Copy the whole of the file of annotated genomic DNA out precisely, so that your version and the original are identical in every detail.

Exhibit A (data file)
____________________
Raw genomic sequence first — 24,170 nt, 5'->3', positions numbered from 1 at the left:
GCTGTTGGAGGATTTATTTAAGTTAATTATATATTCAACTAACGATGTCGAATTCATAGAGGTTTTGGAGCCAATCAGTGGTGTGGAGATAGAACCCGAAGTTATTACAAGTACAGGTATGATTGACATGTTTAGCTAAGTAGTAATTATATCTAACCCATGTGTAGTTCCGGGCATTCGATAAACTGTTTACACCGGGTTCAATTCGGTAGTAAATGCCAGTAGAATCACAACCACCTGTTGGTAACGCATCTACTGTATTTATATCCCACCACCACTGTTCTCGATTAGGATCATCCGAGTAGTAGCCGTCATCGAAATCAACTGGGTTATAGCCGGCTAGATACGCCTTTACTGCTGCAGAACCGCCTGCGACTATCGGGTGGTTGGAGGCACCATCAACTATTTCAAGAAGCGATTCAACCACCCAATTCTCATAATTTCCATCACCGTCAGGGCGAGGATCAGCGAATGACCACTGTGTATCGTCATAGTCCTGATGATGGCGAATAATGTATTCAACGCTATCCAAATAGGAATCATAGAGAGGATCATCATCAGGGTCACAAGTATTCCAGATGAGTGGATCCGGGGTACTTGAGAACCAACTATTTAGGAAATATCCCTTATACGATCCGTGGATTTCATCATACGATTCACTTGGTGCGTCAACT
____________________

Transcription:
Raw genomic sequence first — 24,170 nt, 5'->3', positions numbered from 1 at the left:
GCTGTTGGAGGATTTATTTAAGTTAATTATATATTCAACTAACGATGTCGAATTCATAGAGGTTTTGGAGCCAATCAGTGGTGTGGAGATAGAACCCGAAGTTATTACAAGTACAGGTATGATTGACATGTTTAGCTAAGTAGTAATTATATCTAACCCATGTGTAGTTCCGGGCATTCGATAAACTGTTTACACCGGGTTCAATTCGGTAGTAAATGCCAGTAGAATCACAACCACCTGTTGGTAACGCATCTACTGTATTTATATCCCACCACCACTGTTCTCGATTAGGATCATCCGAGTAGTAGCCGTCATCGAAATCAACTGGGTTATAGCCGGCTAGATACGCCTTTACTGCTGCAGAACCGCCTGCGACTATCGGGTGGTTGGAGGCACCATCAACTATTTCAAGAAGCGATTCAACCACCCAATTCTCATAATTTCCATCACCGTCAGGGCGAGGATCAGCGAATGACCACTGTGTATCGTCATAGTCCTGATGATGGCGAATAATGTATTCAACGCTATCCAAATAGGAATCATAGAGAGGATCATCATCAGGGTCACAAGTATTCCAGATGAGTGGATCCGGGGTACTTGAGAACCAACTATTTAGGAAATATCCCTTATACGATCCGTGGATTTCATCATACGATTCACTTGGTGCGTCAACT